Jean-Pierre Foucault, big TV fortune caught up by the taxman


If he has deserted television sets in recent years, Jean-Pierre Foucault remains one of the most emblematic animators. And the wealthiest. According to Capital, the presenter received in recent years 35,000 euros gross per edition of Miss France. A sum which, according to him, allowed him to surround himself with collaborators: “I employ five people to help me prepare the show”, he specified to our colleagues.

Still according to Capital, Jean-Pierre Foucault earned 15,000 euros per issue of Who wants to be a millionaire?. La Fran├žaise des Jeux also paid him 4,000 euros for each Loto draw. According to Yahoo!, the host would ask between 35,000 and 45,000 euros per prime time at TF1. He would also be one of the few to charge the channel only for the program. “In general, the money I earn, I don’t earn it for 50 minutes of broadcast, but for 42 years of business and 50 minutes of broadcast”, estimates the interested party.

Rumors about the heritage of Jean-Pierre Foucault have always fueled the tabloids and the Internet. Difficult to know exactly the amount of the fortune of the host, who also has real estate and collectible vehicles. According to Capital, he would pay himself dividends estimated between 400,000 and 800,000 euros per year. In 2015, he would have had to pay a wealth tax of 68,817 euros, which is equivalent to an estate of 7.5 million euros.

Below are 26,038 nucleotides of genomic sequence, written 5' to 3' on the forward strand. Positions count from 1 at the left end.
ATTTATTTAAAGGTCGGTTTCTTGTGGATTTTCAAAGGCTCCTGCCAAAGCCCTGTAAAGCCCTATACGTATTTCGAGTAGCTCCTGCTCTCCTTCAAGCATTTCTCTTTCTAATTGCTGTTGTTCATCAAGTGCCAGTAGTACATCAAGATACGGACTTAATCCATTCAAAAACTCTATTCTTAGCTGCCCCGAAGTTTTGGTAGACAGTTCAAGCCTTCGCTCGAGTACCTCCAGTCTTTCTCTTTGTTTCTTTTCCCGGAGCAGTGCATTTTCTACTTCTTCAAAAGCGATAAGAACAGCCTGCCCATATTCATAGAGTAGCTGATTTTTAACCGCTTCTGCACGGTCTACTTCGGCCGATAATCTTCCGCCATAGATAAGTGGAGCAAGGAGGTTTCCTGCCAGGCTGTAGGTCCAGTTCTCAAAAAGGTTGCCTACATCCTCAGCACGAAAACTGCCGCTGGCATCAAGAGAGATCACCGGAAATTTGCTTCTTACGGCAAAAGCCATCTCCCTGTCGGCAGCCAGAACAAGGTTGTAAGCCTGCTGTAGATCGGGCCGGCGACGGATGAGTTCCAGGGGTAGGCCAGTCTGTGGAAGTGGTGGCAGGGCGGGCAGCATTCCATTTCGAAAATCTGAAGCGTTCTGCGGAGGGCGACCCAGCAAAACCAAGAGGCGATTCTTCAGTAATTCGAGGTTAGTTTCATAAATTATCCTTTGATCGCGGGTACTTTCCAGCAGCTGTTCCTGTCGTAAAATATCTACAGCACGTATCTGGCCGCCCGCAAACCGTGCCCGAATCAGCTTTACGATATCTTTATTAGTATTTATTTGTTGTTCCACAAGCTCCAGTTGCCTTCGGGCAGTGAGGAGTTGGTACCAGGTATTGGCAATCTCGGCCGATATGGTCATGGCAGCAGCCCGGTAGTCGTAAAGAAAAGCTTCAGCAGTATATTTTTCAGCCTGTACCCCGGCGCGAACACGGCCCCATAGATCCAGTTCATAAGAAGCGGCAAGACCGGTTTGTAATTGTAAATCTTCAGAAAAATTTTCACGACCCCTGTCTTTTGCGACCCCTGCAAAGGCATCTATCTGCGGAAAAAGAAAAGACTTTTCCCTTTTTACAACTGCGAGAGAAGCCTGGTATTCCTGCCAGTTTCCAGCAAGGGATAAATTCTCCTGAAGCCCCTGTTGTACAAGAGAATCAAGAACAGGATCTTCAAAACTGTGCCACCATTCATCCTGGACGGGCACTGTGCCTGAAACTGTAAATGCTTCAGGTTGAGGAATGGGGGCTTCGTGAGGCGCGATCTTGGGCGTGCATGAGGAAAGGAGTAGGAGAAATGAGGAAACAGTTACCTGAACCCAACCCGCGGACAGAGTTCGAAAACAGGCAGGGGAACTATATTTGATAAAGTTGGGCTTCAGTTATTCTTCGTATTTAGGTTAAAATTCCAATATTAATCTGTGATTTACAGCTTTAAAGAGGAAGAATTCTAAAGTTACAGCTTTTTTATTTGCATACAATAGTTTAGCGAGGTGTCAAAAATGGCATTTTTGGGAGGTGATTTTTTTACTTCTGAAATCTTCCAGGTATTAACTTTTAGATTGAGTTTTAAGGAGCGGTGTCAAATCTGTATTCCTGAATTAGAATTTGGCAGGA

As revealed by the Gotham City site, Jean-Pierre Foucault was the subject of a tax adjustment of 365,394 euros for the years 2011 to 2015. The Paris Court of Appeal has also given reason for the administration this year and ordered the 74-year-old to pay the bill.

To reduce the ISF, abolished in 2018 by Emmanuel Macron, Jean-Pierre Foucault had invested in photovoltaic power plants in Guadeloupe and Santo Domingo. He had also transmitted his heritage to his daughter in 2003, via the company Parasol Production. And thus benefit from the Dutreil pact which reduces the amount of tax by 75%.

However, the tax authorities considered that the company did not meet one of the main criteria of the Dutreil pact, namely to devote itself to a predominantly commercial activity. “More than 90% of the company’s assets were investments, cash, stakes in renewable energy production companies, and receivables from these stakes,” said the tax authorities. The Court of Appeal, seized by Jean-Pierre Foucault, confirmed this observation: Parasol Production would only serve to make financial investments within the framework of the management of the animator’s assets.